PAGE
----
Read more…

Google Goggles

I’ve been away from the blog a bit working on an academic project for graduate school, but how could I not take time out of my day to comment on Google Glass? This blog is subtitled “Your mind on media,” isn’t it? And the idea of this project couldn’t be closer to that theme. So here’s my comment: I would rather have my eyes removed than put Google in charge of them. Their wonderful little concept video (seriously, Google, do you even make things anymore?) is nothing what this interface will ultimately look like. After the advertisers and marketers and spammers and trolls have had their way with this project, it will likely look much more like this and that concept video should make you want to shed virtual tears. This is Google we’re talking about. They don’t say it outright, but openness to them means curated as little as possible. Anyone can put their software on the Android system and if it happens to exploit your phone and steal your information, that’s your problem. Do they really believe that they can create a clean, curated augmented reality experience? They simply don’t possess the corporate psychology to do so; they’re motives are simply not aligned with such a design project. First known for search, their search results aren’t even that great anymore. Why? Because they are an advertising company, plain and simple. What they are motivated to do is put ads in front of you. Aren’t we kidding ourselves a little bit when the concept video for this technology contains no ads served by the Google Goggles? Yes. We are.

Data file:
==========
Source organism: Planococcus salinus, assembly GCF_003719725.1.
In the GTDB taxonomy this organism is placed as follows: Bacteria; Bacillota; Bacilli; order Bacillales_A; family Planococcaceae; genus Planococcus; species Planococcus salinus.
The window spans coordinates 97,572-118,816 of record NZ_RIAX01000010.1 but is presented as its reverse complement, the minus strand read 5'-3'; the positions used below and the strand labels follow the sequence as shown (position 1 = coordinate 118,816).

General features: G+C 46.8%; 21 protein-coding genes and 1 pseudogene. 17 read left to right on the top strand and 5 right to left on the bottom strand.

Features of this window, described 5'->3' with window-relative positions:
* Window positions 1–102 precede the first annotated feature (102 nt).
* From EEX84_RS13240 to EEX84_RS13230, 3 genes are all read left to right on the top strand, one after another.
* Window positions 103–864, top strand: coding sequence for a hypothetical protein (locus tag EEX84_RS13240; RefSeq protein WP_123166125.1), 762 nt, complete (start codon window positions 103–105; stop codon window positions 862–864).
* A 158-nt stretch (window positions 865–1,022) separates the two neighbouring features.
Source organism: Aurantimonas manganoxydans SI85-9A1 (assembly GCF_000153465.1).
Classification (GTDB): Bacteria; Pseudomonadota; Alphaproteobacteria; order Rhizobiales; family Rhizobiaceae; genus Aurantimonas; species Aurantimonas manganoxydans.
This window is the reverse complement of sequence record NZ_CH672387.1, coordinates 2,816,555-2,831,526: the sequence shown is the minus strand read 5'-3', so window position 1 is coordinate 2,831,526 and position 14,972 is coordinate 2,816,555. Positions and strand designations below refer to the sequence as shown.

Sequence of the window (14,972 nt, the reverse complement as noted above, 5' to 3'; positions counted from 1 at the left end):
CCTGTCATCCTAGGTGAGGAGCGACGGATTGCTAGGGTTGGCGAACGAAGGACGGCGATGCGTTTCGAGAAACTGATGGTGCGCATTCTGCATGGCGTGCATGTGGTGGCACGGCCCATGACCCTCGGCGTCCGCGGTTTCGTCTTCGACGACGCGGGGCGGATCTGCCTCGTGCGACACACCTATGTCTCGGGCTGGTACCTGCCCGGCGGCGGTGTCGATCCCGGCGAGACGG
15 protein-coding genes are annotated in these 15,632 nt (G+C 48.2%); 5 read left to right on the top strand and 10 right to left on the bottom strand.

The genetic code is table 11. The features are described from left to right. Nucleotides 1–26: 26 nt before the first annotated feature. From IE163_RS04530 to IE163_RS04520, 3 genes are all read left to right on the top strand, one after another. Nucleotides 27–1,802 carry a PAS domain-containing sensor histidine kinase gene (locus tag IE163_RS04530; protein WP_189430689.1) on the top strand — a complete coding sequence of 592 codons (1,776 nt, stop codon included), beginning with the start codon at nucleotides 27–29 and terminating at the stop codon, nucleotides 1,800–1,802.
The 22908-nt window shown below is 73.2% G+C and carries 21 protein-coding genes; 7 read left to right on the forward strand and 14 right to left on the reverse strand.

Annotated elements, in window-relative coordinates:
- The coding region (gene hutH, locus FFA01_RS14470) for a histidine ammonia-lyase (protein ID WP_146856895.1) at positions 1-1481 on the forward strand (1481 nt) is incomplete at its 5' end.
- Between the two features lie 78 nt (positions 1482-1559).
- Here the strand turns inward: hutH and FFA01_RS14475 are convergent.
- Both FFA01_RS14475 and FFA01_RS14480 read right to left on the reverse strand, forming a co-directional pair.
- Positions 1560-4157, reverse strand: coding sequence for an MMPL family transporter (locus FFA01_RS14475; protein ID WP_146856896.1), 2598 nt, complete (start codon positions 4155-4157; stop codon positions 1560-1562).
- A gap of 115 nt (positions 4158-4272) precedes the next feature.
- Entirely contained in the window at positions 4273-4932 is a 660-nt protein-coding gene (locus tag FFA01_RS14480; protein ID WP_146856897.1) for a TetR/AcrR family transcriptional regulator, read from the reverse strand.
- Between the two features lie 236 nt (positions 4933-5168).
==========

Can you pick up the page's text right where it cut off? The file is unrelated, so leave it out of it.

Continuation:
Update: Someone has created a more genuine version of the Google Goggles project video.